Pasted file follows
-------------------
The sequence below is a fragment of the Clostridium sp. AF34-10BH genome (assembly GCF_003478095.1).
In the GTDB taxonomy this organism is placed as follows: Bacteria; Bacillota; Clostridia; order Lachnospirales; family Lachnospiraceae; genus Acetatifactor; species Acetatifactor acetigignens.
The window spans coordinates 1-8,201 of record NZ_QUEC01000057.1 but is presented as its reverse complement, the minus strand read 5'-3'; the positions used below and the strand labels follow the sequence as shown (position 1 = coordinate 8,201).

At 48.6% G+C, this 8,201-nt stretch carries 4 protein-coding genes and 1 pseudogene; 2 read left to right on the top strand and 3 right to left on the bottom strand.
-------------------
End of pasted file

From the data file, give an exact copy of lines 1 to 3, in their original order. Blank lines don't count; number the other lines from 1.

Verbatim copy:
The sequence below is a fragment of the Clostridium sp. AF34-10BH genome (assembly GCF_003478095.1).
In the GTDB taxonomy this organism is placed as follows: Bacteria; Bacillota; Clostridia; order Lachnospirales; family Lachnospiraceae; genus Acetatifactor; species Acetatifactor acetigignens.
The window spans coordinates 1-8,201 of record NZ_QUEC01000057.1 but is presented as its reverse complement, the minus strand read 5'-3'; the positions used below and the strand labels follow the sequence as shown (position 1 = coordinate 8,201).